The logging companies seem to do an awfully good job of road building and maintaining, better than I'm used to seeing in the States by a wide margin, and as I crossed one particularly high bridge I decided to jump out and take a look around. I first caught a glimpse of it through the trees as I stood on the bridge, but after crashing through a bit of forest, I came upon a fairly clear view of what was an exceptionally beautiful waterfall. It was probably 60 feet high as it fell into a large pool below, and I couldn't help but wish I had my tree tools so I could prune some branches out of the way to open up a little pocket view!

So most people think I drive a big van. Sure, it's a full-size Ford Econoline, and compared to most personal vehicles on the road I suppose it is rather large. If you go to the extremes, it seems tiny compared to the semi-trucks that crises-cross the roads of America. But those are weak and tiny compared to the off-road logging trucks I encountered for the first time on this trip. These trucks to me are a thing of beauty. Pure power, toughness and utility, made to haul tremendous loads over challenging terrain, day in and day out. The 12 year old boy in me was giggling as I imagined what it was like to drive such a machine, and the 29 year old boy in me was wondering about the specs of the engine, transmission and tires.

Just past that beautiful truck was the coast and the Johnstone Straight. The way the logging operation here was setup was that the trees were felled in the hills inland, loaded onto these trucks, brought to this particular spot where the Eve River flows into the Straight, unloaded and put into the water, then pulled in large log-booms to the sawmill, wherever that was. I am currently building a cabin and I know a great deal of lumber is exported from Canada to the US. I like to imagine that some of the trees I saw on trucks here in Canada might have been turned into lumber and made their way onto store shelves in America and into my cabin.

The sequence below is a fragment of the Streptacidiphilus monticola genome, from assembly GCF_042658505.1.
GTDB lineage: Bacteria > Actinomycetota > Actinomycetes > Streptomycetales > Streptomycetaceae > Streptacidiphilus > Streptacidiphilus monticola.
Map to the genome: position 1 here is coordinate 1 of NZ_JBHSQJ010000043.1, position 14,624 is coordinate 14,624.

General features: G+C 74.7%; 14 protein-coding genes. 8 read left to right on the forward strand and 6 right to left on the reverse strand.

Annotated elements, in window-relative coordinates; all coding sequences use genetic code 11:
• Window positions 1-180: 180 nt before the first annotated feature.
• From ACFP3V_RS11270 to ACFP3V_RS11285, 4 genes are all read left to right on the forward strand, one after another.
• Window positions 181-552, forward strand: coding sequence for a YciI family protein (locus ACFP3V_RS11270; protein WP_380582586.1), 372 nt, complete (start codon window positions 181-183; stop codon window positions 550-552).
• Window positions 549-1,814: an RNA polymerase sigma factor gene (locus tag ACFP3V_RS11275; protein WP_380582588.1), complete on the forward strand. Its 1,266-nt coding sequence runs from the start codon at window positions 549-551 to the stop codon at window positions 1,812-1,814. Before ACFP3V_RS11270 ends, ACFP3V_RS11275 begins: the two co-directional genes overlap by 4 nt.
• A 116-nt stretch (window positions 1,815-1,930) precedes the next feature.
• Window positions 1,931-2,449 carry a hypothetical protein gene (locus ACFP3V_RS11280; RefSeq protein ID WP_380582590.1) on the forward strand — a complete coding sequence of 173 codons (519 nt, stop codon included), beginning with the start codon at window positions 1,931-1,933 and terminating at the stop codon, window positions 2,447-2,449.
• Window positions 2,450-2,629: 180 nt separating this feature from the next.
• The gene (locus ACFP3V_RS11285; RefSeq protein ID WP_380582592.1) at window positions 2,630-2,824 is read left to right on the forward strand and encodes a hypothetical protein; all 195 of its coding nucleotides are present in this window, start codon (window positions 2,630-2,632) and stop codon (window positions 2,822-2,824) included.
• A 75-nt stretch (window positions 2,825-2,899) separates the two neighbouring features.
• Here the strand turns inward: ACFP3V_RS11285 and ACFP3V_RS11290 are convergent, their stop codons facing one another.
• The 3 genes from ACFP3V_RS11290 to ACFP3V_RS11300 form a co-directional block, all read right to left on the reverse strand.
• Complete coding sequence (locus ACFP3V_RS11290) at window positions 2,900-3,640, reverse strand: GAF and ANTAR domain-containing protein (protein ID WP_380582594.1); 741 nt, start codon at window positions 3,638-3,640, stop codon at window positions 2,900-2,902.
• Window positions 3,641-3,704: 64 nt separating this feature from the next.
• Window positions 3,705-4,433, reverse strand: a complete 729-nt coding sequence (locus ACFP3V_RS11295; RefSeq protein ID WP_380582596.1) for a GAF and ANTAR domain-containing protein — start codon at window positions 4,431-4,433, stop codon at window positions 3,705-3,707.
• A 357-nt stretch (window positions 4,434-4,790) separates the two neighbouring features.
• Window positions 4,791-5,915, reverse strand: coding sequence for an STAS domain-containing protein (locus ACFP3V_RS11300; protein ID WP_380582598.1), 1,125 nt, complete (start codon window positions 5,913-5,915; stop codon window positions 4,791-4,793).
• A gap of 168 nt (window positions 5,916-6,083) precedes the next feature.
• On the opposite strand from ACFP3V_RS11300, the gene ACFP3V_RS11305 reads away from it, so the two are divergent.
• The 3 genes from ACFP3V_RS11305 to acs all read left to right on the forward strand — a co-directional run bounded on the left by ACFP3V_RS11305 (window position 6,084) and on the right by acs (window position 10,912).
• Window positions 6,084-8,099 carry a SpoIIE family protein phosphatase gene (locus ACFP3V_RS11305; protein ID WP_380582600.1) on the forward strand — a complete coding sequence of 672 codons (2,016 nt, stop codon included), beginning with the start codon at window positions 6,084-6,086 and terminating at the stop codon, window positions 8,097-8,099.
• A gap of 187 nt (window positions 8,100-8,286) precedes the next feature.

Now I'd been told by my friend Brendan just how much logging goes on here on Vancouver Island so I was prepared to some extent, but what I experienced was far beyond my wildest expectations. Let me first say I'm certainly not against logging, hell, I cut trees for a living myself (on a slightly different scale) and am building a home out of wood as I write this. A properly managed forest is a sustainable and renewable resource, so I'm not making a negative judgment when I say this, but I was amazed at how much logging there is on Vancouver Island. It seemed like all the land I saw was owned by timber companies, every tiny town had a dealer for log trucks, feller-bunchers and other logging equipment, every road off the main highway was a logging road, every piece of forest I saw was the re-growth of a clear-cut, every other vehicle I saw was part of the industry, and every vehicle, once I got off the paved roads was part of the logging industry. Really, it seems like the entirety of Vancouver Island is a managed forest for the timber industry and there is nothing wild left. Honestly, that was a surprise to me.

According to my map, the campsite I had been looking for was essentially a dirt parking lot next to where the logs were being dumped into the water. It was mostly empty except for a few pickup trucks and trailers, but was far from inviting. Instead, what I decided to do was just pick a random dirt/gravel logging road that went into the hills and hope for the best. After a few winding switch-backs and always choosing the smaller and more overgrown of the road choices, I came upon a section of road that was totally covered in grass, so tight I could hardly fit through it, and had fallen limbs across it that indicated it hadn’t been driven on in months at least.

After deciding that it was obviously a safe place to camp, and that I wouldn't be woken up at 2am by a logging truck trying to get by, I simply stopped in the middle of the road, pulled out my bins, cooler, tables, chairs, stove, and setup camp. If you look in the back of the van, you can see the platform and the bed I used on the trip. Amazingly I was able to fit the entire double-bed and bed platform from my cabin into the van, which allowed for a ton of storage underneath it as well. I grew up hiking and sleeping in tents, and while I love it, I have to say having a real bed you don’t need to set up and take down every night sure is nice! That night I sat around a small fire imagining what lay ahead in the coming days.

A lazy morning, a light drizzle and some classic camp food: pancakes, eggs, bacon and coffee.